About this Recording
82001 - LIU, Y.: Legend of Shadi-er
English 

The Legend of Shadi-er
Shadi-er was a member of the Weiwuer people of Xinjiang during the Qing dynasty (A.D. 1644-1911). Although illiterate, he was an excellent composer and singer of folk-song, using this art as a weapon against the Qing government. His popularity in Xinjiang aroused the fears of the central government and he was eventually killed, although his death did nothing to diminish his popularity. His songs are still current today.

Fishermen's Song of Lake Shenyang
Fishermen's Song of Lake Shenyang expresses joy at a good catch and the beauty of the scene, as hundreds of junks are seen in the red glow of dawn.

Yinchang
Borrowing material from the folk-music of Anhui Province, the composer attempts to depict here a festival market. The form of the music resembles an intermezzo or overture in a traditional opera. It begins with the sound of the suona (Chinese oboe), imitating the laughter of the people. Most of the instruments used are of high pitch, including the dizi (Chinese flute), sheng (Chinese mouth-organ), erhu and gaohu (Chinese two-string fiddles), with the obligatory percussion that adds to the folk character of the music.

Three Movements in Jiangsi style

I. Spring
Spring expresses the innocence of human nature, resilient rhythmic patterns emerging from less well defined surroundings. There is a central romance, followed by the reappearance of the lively opening theme.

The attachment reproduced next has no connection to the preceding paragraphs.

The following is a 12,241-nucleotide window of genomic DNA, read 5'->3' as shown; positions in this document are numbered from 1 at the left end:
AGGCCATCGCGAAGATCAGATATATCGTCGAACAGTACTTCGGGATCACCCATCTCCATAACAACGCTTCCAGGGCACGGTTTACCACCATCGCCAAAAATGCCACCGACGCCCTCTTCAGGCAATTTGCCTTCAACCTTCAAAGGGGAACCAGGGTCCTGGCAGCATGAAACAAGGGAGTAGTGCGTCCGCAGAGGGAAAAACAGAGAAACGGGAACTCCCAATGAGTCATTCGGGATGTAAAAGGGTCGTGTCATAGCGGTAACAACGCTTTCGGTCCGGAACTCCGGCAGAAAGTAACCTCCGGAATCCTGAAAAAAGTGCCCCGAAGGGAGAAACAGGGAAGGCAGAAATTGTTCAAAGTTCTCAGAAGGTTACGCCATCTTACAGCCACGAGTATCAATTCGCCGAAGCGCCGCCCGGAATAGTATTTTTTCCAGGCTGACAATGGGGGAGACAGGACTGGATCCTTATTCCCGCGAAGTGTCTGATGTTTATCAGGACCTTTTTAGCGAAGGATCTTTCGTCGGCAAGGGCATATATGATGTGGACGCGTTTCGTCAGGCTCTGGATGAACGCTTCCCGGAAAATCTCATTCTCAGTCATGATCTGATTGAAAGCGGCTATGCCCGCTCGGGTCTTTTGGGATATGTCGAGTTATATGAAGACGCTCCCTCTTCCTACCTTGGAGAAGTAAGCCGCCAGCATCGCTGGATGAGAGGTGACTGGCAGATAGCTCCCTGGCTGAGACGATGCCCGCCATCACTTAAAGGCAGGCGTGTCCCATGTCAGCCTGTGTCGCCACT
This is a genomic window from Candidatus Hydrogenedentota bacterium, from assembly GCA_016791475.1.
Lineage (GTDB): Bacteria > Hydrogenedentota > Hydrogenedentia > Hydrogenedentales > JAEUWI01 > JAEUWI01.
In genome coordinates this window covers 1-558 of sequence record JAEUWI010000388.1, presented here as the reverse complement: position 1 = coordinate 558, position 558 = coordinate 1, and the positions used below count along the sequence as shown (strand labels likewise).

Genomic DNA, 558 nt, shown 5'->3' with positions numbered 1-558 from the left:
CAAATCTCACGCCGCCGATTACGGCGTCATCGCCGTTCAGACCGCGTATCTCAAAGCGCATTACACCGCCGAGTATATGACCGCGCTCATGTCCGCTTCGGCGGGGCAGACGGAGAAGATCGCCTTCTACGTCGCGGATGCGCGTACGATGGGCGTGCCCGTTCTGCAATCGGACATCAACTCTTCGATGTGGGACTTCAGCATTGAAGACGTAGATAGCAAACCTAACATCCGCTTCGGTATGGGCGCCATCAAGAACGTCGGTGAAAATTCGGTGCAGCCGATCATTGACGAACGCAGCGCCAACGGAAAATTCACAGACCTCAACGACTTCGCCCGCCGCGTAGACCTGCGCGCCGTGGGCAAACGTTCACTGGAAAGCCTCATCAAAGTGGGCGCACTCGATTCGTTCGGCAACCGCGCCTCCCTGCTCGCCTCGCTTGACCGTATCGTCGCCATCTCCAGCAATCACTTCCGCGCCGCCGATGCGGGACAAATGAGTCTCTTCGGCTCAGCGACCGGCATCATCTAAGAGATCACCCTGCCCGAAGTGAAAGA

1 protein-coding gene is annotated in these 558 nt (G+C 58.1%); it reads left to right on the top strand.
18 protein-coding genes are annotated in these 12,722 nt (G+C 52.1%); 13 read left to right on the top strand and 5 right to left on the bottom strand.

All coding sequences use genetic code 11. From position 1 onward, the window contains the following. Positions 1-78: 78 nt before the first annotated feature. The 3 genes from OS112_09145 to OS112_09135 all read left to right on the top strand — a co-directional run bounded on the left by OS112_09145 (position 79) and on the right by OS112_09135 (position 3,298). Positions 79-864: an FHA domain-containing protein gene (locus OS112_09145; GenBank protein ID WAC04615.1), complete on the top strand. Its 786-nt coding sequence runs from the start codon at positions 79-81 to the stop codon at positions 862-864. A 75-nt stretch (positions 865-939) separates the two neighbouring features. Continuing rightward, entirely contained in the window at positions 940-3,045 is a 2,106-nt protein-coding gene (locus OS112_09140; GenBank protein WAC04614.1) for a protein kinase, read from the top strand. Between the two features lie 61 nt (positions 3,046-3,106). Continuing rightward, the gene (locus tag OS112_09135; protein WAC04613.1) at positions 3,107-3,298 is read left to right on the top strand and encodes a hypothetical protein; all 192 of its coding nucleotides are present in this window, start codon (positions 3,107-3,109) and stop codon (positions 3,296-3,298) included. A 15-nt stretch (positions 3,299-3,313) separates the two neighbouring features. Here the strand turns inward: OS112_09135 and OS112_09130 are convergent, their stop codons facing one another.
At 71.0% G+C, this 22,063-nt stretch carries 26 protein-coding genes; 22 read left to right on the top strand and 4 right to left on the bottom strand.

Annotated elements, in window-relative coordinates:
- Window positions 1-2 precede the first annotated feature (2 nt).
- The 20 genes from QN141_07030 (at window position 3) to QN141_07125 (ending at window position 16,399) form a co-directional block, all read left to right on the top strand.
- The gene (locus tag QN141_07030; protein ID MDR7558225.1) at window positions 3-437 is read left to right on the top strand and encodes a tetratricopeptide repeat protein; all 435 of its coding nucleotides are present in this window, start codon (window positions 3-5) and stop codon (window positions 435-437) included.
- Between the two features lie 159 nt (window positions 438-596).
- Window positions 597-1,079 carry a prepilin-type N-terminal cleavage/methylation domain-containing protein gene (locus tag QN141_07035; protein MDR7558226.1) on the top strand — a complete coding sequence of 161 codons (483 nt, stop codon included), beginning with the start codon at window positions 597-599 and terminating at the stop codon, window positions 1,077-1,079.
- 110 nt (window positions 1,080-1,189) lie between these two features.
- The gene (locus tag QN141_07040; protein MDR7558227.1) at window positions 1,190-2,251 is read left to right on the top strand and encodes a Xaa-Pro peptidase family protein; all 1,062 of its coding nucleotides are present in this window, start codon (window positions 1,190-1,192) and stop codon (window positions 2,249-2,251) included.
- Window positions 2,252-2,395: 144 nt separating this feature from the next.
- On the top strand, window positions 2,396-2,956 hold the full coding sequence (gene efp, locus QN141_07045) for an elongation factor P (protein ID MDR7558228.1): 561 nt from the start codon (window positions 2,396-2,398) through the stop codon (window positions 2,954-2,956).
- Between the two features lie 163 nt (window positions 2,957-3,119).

II. Nanci
The slow movement is tragic and desolate in mood, questioning, as it reaches its climax, the meaning of life and fate, and ending with open chords.

III. Parting
Parting is a solemn melody, which appears in the strings, without vibrato. An erhu melody shows the parting of a mother and her son and the theme is repeated by the zhonghu (Chinese bowed instrument of middle range), hoarsely expressive of grief.

Reflection of the Moon on Erquan

(adapted from the original composition by Hua Yanhun)

Originally a piece for solo erhu, Reflection of the Moon on Erquan, depicts the hardships and misery of the blind musician's life. Erquan, which means the second best water-spring in China, is found in the composer's home-town, Wuxi.


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